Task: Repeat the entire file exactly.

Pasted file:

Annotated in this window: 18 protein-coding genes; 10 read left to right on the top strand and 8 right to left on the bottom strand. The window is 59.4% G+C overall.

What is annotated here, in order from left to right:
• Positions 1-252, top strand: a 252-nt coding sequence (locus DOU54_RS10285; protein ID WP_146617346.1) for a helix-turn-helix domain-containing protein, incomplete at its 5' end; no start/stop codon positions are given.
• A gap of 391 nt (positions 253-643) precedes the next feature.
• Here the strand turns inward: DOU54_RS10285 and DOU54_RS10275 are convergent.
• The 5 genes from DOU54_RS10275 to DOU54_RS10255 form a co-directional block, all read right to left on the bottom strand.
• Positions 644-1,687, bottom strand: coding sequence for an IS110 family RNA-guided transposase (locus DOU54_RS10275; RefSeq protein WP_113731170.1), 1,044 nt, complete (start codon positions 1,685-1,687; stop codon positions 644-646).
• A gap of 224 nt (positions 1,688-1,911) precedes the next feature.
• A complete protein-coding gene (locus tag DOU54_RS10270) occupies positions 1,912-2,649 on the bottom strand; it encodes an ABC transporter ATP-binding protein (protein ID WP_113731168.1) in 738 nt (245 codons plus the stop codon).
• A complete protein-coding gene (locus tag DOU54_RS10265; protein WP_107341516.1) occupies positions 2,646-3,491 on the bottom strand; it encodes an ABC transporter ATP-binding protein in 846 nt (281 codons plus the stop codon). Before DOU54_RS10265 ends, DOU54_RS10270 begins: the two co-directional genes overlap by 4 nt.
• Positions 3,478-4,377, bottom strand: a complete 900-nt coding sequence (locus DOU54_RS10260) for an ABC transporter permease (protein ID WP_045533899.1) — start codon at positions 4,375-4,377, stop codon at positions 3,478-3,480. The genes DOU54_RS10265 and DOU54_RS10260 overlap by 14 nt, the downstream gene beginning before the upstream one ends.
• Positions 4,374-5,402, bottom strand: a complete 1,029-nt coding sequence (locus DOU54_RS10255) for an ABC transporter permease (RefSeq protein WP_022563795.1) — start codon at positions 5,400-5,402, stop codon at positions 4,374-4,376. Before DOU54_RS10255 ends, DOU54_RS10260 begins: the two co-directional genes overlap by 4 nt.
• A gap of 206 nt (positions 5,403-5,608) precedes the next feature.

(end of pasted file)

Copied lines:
Annotated in this window: 18 protein-coding genes; 10 read left to right on the top strand and 8 right to left on the bottom strand. The window is 59.4% G+C overall.

What is annotated here, in order from left to right:
• Positions 1-252, top strand: a 252-nt coding sequence (locus DOU54_RS10285; protein ID WP_146617346.1) for a helix-turn-helix domain-containing protein, incomplete at its 5' end; no start/stop codon positions are given.
• A gap of 391 nt (positions 253-643) precedes the next feature.
• Here the strand turns inward: DOU54_RS10285 and DOU54_RS10275 are convergent.
• The 5 genes from DOU54_RS10275 to DOU54_RS10255 form a co-directional block, all read right to left on the bottom strand.
• Positions 644-1,687, bottom strand: coding sequence for an IS110 family RNA-guided transposase (locus DOU54_RS10275; RefSeq protein WP_113731170.1), 1,044 nt, complete (start codon positions 1,685-1,687; stop codon positions 644-646).
• A gap of 224 nt (positions 1,688-1,911) precedes the next feature.
• A complete protein-coding gene (locus tag DOU54_RS10270) occupies positions 1,912-2,649 on the bottom strand; it encodes an ABC transporter ATP-binding protein (protein ID WP_113731168.1) in 738 nt (245 codons plus the stop codon).
• A complete protein-coding gene (locus tag DOU54_RS10265; protein WP_107341516.1) occupies positions 2,646-3,491 on the bottom strand; it encodes an ABC transporter ATP-binding protein in 846 nt (281 codons plus the stop codon). Before DOU54_RS10265 ends, DOU54_RS10270 begins: the two co-directional genes overlap by 4 nt.
• Positions 3,478-4,377, bottom strand: a complete 900-nt coding sequence (locus DOU54_RS10260) for an ABC transporter permease (protein ID WP_045533899.1) — start codon at positions 4,375-4,377, stop codon at positions 3,478-3,480. The genes DOU54_RS10265 and DOU54_RS10260 overlap by 14 nt, the downstream gene beginning before the upstream one ends.
• Positions 4,374-5,402, bottom strand: a complete 1,029-nt coding sequence (locus DOU54_RS10255) for an ABC transporter permease (RefSeq protein WP_022563795.1) — start codon at positions 5,400-5,402, stop codon at positions 4,374-4,376. Before DOU54_RS10255 ends, DOU54_RS10260 begins: the two co-directional genes overlap by 4 nt.
• A gap of 206 nt (positions 5,403-5,608) precedes the next feature.